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Investors have good reason to consider protecting their portfolios in the current environment.
Inflation is quickly rising in the wake of the pandemic, driving up interest rates from historic lows, while Russia’s invasion of Ukraine threatens global stability.
But having portfolio protection can backfire if the cost of protection outweighs the long-term benefits.
Investors need to choose the right strategy to strike the appropriate balance, even as the market’s long held risk-return paradigm is changing.
Inflation has been on a downward trend for decades, helping lift asset valuations, but that situation may be coming to an end.
U.S. inflation hit its highest level in four decades in January, prompting the U.S. Federal Reserve to raise rates by a quarter percentage point in March – the first upward hike in four years.
Other central banks, such as The Bank of England, have already raised rates, and pressure is now mounting on the Reserve Bank of Australia. Australia's unemployment rate has fallen to just 4% – its lowest level since 2008 – yet interest rates remain pegged at an historic low of 0.1%.
The threat of higher inflation and rates has already wreaked havoc on some growth-oriented market sectors, such as technology, although overall market returns remain relatively solid for now.
Many investors, particularly those exposed to sequencing risk, will want their portfolios protected from these new risks.
Put options are a commonly used explicit strategy to protect portfolios from a market crash. Put options give an investor the right to sell an asset that falls to a predetermined price within a certain timeframe. This limits losses in a falling market.
Put options can be purchased on major market indices and provide full protection. However, they are expensive and aren’t considered to be agile.
Figure 1 shows that the annual cost of full protection for the ASX 200 has varied from 4% to 21% over the past 15 years. Unfortunately, for investors the cost of put options soars when they need protection the most – during volatile or falling markets.
The cost of a one-year at-the-money put option on the ASX 200 is currently at about 8%,1 which creates a significant drag on performance.
Even if put options are used to protect falls greater than 10%, the cost has still varied between 1% to 13% over the same period. This strategy would currently cost investors about 5%.
Given the potential drag on long-term portfolio performance, in isolation, put options are difficult to implement as an ‘always-on’ protection strategy.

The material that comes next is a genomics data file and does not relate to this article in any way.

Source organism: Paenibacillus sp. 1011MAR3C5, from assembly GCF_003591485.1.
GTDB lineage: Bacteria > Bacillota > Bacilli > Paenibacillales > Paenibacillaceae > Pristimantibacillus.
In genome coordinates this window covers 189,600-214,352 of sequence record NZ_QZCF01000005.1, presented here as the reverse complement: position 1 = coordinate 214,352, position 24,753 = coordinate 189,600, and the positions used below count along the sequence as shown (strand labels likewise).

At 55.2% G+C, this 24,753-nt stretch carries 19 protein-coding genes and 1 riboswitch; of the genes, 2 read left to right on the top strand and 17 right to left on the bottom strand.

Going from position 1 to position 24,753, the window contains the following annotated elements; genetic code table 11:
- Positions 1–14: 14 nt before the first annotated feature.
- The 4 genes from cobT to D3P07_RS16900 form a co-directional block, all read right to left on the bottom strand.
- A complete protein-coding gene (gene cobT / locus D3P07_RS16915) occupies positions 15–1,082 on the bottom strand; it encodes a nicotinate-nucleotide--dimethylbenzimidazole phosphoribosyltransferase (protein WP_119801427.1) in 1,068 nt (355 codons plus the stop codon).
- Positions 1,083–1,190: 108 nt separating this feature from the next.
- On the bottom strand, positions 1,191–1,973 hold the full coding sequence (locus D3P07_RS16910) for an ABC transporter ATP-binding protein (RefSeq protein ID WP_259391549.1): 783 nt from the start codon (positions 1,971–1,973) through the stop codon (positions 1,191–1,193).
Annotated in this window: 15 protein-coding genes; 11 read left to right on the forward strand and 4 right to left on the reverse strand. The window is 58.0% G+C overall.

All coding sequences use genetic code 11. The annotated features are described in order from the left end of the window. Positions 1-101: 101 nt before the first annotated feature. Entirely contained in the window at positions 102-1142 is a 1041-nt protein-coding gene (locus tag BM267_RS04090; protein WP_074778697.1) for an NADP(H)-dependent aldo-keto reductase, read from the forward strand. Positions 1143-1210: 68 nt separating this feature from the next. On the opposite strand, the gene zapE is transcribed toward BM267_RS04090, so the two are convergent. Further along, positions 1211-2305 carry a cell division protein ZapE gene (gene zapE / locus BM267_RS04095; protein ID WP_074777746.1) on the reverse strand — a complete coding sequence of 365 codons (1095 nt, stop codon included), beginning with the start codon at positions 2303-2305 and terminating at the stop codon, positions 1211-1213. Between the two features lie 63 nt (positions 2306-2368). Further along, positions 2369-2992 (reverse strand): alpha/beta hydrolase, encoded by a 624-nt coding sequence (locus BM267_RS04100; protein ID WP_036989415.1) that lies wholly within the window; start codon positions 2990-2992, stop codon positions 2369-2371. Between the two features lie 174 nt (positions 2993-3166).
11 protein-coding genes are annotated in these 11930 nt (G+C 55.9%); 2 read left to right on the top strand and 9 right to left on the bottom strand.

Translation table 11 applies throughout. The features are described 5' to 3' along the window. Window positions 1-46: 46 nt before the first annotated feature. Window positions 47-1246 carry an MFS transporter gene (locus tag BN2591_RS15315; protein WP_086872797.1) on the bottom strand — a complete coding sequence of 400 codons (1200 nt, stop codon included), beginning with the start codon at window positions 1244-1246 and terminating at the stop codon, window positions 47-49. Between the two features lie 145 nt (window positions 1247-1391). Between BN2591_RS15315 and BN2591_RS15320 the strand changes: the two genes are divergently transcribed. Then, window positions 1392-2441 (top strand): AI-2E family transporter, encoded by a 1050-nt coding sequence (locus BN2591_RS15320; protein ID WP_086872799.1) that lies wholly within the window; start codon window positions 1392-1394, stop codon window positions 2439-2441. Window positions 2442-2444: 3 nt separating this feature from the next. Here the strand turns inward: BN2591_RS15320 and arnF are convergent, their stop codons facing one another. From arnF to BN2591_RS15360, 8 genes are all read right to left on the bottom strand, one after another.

Another popular strategy to manage downside risk is to lower a portfolio’s allocation to volatile assets such as shares.
But this also has a hidden cost – lower expected long-term returns.
A Milliman analysis shows that shifting from a Growth to a Balanced fund results in a 1.1% reduction in expected annual returns.2 For a retiree at age 67 (who withdraws $25,000 a year indexed to inflation), the compound effect of those lower returns is expected to more than halve the amount of money they have or are able to leave behind at 90,3 from $245,000 to $120,000 on average.
Meanwhile, the effectiveness of de-risking by shifting exposures to fixed interest is under question in the current market, where inflationary pressures are forcing a tightening of monetary policy.
Higher inflation could push the yield curve up, leading to negative bond returns.
Institutional investors, such as large insurance firms and superannuation funds, tend to rely on more dynamic strategies to protect their portfolios.
One such approach is using futures contracts, which can be traded dynamically across highly liquid global exchanges, to replicate put option payoffs.
Milliman’s SmartShield managed accounts, which were launched just as the COVID-19 crisis hit in early 2020, allow retail investors to implement this approach, cushioning their portfolios against market volatility and extended downturns.
These managed accounts provide risk management more efficiently by:
The result of this approach can be seen in the performance of SmartShield’s High Growth managed account portfolio in Figure 2. Throughout the initial COVID-19 sell-off, the portfolio fell just 7% compared to its benchmark, which lost 21%.
To date, it has returned a similar result to its benchmark, but with far less volatility and a much smaller maximum drawdown. Importantly, the portfolio was protected if the downturn dragged on (which occurred during the Global Financial Crisis of 2008-09).
This is crucial for retirees and pre retirees, who don’t have the time in the market to benefit from an eventual rebound. Their losses are compounded because they are drawing down assets at a low point, rather than accumulating assets when they are cheap.
But many other younger investors, who have not experienced a prolonged market downturn, are also risk averse.
A smoother ride can help give them the confidence to stay invested rather than withdraw and lock in losses, while making difficult client conversations easier during times of crisis.
You can check the potential benefits of downside protection on your client portfolios at https://advice.milliman.com/en/insight/The-SmartShield-digital-portfolio-simulator.
For more information about Milliman go to https://au.milliman.com/en/
3Results based on 5,000 simulated scenarios using Milliman’s standard calibration of the Milliman GBA Platform as of 31st December 2021. Simulated or hypothetical performance has certain inherent limitations. See https://smartshield.millimandigital.com for more information.